My usual dive partner was out of town this weekend, so I decided to join up with one of the local dive shops going out diving to Porteau Cove. It was a nice June morning, and we got two dives in, both primarily along the Grant Hall. This time we explored the ledge on the top portion of the hull, just below the deckline, which housed a surprisingly large amount of life. I was pleasantly surprised to see plenty of Nudibranchs around, and my first time seeing this type of nudibranch. Plenty of ling cod around as well, and I managed to get the picture on the left relatively easily. These guys/gals must have been used to having divers in their waters alot!.
I also saw a fried egg jellyfish for the first time in the water, or at least the first time I’ve known enough to recognize them from other jellies. I’ve seen them at the aquarium before, so it was nice to see them in the wild, even if they were all being eaten by plumose anemones. It’s definitely a strange thing to see a jelly trying to get away from the clutches of an anemone. I think I have a video somewhere on my camera, so I’ll try and upload a clip of it later on…
One of the things I like about Porteau is that there’s quite a bit of interesting life if you look for it, in a dive site fairly close to the city. The relatively shallow dive (30-50 feet average depths for a lot of the areas) means longer dive times to poke around and look for things as well.
I managed to get plenty of other interesting photos on this trip, so check out the rest of the images below the jump!
When you gotta go, you gotta go. Unless there's a plumose anemone living on your toilet.
Another dive at Porteau Cove. This time I had the wide-angle lens on, which in retrospect was probably was not the best choice for the dive given the poor visibility. There were a lot of particles in the water, and the sun was shining bright causing both flaring on the lense in the shallower waters, illuminating particles even if I didn’t use the flash. I’ve still got to figure out how to mitigate those issues. I ended up taking the lens off part way through the dive.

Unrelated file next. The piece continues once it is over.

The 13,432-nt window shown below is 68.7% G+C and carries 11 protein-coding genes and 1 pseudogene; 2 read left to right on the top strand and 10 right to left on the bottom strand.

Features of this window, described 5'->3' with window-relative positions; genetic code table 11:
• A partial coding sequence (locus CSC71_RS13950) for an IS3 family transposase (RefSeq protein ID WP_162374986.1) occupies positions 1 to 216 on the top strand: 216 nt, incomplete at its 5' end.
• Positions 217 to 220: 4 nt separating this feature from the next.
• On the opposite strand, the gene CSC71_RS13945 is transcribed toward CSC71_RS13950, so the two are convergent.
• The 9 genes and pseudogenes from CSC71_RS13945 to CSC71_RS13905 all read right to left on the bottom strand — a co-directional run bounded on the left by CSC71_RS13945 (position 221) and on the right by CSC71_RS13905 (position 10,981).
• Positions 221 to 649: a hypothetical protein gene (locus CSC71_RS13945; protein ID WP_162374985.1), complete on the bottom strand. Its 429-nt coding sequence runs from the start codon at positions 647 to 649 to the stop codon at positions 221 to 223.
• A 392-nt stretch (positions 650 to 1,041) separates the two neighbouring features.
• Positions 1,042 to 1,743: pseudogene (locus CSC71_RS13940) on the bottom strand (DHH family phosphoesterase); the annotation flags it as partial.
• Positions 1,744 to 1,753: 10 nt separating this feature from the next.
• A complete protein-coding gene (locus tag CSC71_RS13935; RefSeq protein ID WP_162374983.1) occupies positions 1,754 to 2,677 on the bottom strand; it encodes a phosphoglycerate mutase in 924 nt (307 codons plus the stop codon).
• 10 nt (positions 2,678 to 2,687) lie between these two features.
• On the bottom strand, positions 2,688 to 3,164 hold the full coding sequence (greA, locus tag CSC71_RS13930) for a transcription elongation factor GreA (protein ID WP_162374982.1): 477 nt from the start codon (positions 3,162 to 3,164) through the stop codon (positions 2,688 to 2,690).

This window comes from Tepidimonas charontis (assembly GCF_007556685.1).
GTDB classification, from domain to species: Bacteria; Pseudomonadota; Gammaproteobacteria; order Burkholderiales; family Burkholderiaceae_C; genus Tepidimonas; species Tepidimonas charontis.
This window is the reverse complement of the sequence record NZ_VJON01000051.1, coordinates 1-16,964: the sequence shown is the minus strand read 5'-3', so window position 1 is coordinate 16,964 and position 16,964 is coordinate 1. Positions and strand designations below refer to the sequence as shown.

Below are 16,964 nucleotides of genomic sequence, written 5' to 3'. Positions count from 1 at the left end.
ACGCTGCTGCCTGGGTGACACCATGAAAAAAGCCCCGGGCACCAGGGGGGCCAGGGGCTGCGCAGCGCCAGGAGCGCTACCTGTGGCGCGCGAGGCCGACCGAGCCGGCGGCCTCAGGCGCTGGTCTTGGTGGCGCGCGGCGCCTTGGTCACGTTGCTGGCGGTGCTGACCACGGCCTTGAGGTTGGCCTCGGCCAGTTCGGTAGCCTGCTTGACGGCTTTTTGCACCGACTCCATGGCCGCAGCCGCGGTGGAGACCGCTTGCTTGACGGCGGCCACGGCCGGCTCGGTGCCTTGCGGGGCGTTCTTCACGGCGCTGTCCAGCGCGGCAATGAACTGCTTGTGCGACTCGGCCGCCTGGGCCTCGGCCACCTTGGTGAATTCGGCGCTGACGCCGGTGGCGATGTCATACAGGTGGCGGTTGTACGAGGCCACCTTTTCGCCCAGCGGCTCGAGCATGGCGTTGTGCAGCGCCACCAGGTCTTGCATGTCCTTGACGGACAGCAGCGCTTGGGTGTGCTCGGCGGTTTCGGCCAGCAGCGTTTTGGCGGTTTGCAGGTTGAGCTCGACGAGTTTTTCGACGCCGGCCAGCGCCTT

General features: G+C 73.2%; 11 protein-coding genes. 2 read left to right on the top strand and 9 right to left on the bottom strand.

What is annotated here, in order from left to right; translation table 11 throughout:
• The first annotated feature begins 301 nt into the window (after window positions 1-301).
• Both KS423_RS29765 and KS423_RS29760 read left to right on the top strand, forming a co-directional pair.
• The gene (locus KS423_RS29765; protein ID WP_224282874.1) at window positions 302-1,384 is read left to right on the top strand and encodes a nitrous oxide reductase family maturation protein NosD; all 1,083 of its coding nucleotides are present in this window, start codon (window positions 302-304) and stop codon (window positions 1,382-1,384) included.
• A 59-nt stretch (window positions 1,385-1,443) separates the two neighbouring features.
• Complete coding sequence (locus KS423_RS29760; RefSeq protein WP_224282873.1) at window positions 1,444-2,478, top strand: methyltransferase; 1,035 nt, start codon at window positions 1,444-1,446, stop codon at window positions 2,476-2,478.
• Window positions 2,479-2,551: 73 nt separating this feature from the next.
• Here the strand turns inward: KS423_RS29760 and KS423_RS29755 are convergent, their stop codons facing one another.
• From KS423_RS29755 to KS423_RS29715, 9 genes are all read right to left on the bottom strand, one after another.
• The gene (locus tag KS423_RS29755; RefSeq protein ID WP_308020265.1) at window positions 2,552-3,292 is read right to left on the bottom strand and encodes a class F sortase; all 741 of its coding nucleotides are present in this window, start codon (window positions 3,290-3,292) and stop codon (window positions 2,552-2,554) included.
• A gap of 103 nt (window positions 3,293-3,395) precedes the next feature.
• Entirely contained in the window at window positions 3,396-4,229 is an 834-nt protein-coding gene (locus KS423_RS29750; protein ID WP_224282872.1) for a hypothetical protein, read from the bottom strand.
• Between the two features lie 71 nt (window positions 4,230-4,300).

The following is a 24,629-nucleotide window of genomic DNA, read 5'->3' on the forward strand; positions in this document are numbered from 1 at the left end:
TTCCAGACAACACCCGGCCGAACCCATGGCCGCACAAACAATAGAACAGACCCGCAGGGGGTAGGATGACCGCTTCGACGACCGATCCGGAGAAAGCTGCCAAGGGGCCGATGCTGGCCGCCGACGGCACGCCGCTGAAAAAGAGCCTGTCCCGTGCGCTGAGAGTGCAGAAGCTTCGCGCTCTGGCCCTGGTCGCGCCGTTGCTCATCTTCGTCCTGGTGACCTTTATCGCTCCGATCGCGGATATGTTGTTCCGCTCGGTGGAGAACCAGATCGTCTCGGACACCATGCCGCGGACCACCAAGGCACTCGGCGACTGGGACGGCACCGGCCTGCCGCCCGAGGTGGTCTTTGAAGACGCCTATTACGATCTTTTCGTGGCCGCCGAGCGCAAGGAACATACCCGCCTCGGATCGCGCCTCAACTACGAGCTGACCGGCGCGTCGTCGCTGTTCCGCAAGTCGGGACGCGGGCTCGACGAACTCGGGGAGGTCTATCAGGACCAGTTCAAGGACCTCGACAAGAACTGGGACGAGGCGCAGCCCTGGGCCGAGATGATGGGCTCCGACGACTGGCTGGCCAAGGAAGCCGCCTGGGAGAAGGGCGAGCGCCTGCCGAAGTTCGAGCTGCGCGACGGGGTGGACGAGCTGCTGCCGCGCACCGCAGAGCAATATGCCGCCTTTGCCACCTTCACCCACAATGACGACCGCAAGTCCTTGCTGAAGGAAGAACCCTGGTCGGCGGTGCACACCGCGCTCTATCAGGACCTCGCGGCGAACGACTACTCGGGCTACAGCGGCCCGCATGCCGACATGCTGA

Even though I’m not overly happy with the technical aspects of the photos I took on this trip, it’s all a learning process so I’m taking notes for the next dive. That said, I did get some interesting photos, which hopefully show some of the interesting things that can be found underwater, whether natural or man-made!
One of my favorite photos to date is the one to the right of the Lion’s Mane Jelly! As we were swimming back towards shore to end our dive (We don’t like surface swimming, we vastly prefer to head back along the bottom using a compass) we came across a couple of these large alien-like creatures.
Unfortunately the camera wasn’t set up to take both raw and jpeg at the time so I was stuck with using the Gimp’s level tool to fix up the white balance. Using the “Auto Level” function (The lazy/easy way), I ended up with the reds really being brought out. While the real Lion’s Mane wasn’t quite as red, I found the effect so surreal and awesome that I decided to leave the photo like that. The observant reader will notice that this photo is the basis for this website’s background. (At least as of this typing, I may change it in the future)
Between snaps of the Lion’s Mane, I managed to get a short clip of it swimming. If you look carefully you can almost see how long it’s tentacles are!